Plagiarism is a subject many people approach lightly because they do not see its full repercussions. Yet it’s a longstanding problem that still persists despite the presence of tools that identify it.
The effects of plagiarism, frequently overlooked in university years, not only result in poor knowledge and writing skills – they can also have adverse consequences on one’s career. We have compiled a list of five people who would appear to have plagiarized, whether intentionally or not, on more than one occasion.
Current Vice-President Joseph Biden is an important example of how mistakes from university can come back to haunt you. A failed 1965 introductory law school course forced him to withdraw from the Democratic US presidential nomination race in 1987. The allegation centered on plagiarism. In an attempt to save his campaign, Biden admitted wrongdoing and also clarified that it was unintentional mistake in his work during his first year in law school. Following his withdrawal from the Presidential race, Biden appealed to the Delaware Supreme Court and the allegations were dismissed.
There was also another incident involving Biden in the same race. Accusations surfaced about some of his speeches in which he was alleged to – on certain occasions – have used excerpts of a speech made by British Labour party leader Neil Kinnock without appropriate attribution. It should be noted that in Biden’s previous speeches he had been citing his sources appropriately.
The British writer and journalist Johann Hari also has a story to tell. In 2002, he started working for The Independent newspaper. Subsequent years brought about numerous allegations concerning the alleged similarity of Hari’s interviews with previous published work. In 2011, Hari was suspended by the newspaper pending an inquiry, the results of which have not been made public.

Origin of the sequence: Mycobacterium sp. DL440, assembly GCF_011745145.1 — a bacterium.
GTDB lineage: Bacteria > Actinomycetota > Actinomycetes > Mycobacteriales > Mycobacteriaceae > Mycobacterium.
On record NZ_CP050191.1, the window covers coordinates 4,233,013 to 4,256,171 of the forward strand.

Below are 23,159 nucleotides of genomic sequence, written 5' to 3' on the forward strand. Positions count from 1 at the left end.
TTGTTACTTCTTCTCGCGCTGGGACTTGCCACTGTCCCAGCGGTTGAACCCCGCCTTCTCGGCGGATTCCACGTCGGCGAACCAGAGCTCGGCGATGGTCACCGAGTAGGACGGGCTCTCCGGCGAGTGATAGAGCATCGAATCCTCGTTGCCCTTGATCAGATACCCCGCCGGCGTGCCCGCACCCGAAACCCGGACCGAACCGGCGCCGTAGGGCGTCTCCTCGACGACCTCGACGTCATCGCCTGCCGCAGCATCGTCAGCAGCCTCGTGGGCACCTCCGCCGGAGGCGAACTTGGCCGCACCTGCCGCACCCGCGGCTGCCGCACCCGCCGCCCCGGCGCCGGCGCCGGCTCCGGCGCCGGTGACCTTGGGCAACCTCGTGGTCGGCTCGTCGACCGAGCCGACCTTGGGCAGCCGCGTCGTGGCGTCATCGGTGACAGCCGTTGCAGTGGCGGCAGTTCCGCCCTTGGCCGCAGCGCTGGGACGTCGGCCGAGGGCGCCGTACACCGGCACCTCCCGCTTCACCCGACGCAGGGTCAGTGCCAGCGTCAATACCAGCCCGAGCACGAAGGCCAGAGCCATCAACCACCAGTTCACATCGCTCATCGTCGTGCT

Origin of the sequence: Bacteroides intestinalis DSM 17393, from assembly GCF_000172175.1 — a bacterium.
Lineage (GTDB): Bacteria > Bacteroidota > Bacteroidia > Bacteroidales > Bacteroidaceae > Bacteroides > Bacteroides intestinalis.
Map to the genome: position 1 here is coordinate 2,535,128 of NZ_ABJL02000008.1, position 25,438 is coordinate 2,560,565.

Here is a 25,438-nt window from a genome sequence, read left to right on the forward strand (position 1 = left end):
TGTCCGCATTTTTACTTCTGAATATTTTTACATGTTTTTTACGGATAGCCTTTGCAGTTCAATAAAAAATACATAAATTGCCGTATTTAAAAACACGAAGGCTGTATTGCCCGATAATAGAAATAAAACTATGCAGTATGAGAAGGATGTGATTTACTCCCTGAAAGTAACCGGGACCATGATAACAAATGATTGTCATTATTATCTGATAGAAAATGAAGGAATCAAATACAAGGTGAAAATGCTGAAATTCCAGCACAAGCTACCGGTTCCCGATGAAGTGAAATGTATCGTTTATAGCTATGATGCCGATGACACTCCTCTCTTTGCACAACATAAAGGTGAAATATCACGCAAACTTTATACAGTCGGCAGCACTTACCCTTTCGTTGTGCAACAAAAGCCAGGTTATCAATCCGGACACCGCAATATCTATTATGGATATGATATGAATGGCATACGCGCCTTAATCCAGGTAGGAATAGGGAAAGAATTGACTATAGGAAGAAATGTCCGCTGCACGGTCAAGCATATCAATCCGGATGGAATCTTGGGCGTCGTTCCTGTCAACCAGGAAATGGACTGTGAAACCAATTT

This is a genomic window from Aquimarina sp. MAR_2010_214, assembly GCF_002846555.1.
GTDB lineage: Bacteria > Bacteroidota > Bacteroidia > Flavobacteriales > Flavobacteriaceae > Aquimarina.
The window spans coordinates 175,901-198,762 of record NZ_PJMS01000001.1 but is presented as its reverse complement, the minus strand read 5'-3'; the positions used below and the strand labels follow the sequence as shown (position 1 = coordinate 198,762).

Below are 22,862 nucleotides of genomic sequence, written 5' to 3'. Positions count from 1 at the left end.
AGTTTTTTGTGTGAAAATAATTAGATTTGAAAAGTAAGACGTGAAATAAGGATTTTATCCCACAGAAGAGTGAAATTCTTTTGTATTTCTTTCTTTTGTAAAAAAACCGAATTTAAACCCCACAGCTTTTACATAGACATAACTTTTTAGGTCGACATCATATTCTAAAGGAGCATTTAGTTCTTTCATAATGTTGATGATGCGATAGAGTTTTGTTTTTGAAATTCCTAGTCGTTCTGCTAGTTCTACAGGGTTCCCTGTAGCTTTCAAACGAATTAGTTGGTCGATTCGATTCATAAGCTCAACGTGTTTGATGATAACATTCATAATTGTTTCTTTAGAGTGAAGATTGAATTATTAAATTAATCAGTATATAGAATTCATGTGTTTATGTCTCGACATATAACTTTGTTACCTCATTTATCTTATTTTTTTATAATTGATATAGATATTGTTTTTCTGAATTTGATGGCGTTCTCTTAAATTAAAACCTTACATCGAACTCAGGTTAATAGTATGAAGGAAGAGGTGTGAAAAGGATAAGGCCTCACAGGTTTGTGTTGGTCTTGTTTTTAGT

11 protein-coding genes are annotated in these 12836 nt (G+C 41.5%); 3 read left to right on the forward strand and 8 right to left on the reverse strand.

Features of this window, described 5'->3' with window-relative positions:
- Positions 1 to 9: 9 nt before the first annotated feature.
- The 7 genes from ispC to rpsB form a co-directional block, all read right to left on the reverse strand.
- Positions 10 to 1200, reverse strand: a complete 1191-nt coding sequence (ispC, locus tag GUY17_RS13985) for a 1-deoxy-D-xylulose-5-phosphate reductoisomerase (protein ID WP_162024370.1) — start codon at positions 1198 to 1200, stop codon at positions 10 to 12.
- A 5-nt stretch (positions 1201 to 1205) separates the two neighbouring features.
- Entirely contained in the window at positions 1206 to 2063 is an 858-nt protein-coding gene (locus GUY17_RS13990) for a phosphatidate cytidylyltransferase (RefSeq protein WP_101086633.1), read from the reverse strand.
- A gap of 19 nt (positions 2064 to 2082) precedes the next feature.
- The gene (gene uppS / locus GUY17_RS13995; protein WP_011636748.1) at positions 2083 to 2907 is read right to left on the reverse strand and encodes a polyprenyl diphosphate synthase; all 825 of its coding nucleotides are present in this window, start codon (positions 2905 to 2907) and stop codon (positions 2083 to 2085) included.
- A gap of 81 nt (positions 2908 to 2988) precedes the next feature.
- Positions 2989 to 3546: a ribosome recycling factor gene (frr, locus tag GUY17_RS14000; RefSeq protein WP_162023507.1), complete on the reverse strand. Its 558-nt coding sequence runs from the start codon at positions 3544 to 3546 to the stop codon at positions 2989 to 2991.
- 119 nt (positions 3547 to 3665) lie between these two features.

Subsequently, the Council for the Orwell Prize, which Hari had been awarded in 2008, gathered to scrutinise the allegations. Hari made the honorable decision to return the prize. Later, the Council said that the prize would have been withdrawn had Hari not made the decision to return it. The Independent posted Johann Hari’s personal apology on the 15th September 2011.
Stephen Ambrose was an American historian, biographer, and a university professor of history. His book “The Wild Blue” triggered accusations from Tulane Law Professor Sally Richardson in 2002. The basis was several passages plagiarized from Thomas Childers’ book “Wings of Morning: The Story of the Last American Bomber Shot Down over Germany in World War II”. Although footnoting the sources, his methods were incomplete and flawed. Further investigation by Forbes found Ambrose’s unethical practices to date back to his doctoral dissertation in 1963.
Damien Hirst, a member of Young British Artists, as well as artist and entrepreneur, has also received criticism for plagiarism and appropriation. Starting with works of art dating back to 1989, his controversial work has provoked numerous claims. In 2000 he was sued over his sculpture Hymn. Despite making numerous charitable donations, Hirst had to agree on restrictions on further reproduction of his sculpture.
His questionable methods led to eight more claims, as The Guardian reported. His “In the Name of the Father” is reported to have been plagiarized from John LeKay’s earlier “This is My Body, This Is My Blood”. Other notable pieces include “The Pharmacy”, which Joseph Cornell had first created in 1943.
Gerald Posner, referred to as “Superplagiarist” by Gawker, is the heavyweight plagiarist in our list. His copycat-like habits resulted in a federal lawsuit in May 2013. Prior to this, claims ranged from Frank Owen’s lawsuit about his (Owen’s) book “Clubland” being plagiarized, through to optioning another book infringing copyrights for a TV show. In fact, Posner’s ways are so notorious that the media is overflowing with publications covering claims about his work. The Miami Times detailed 35 instances of plagiarism by Posner.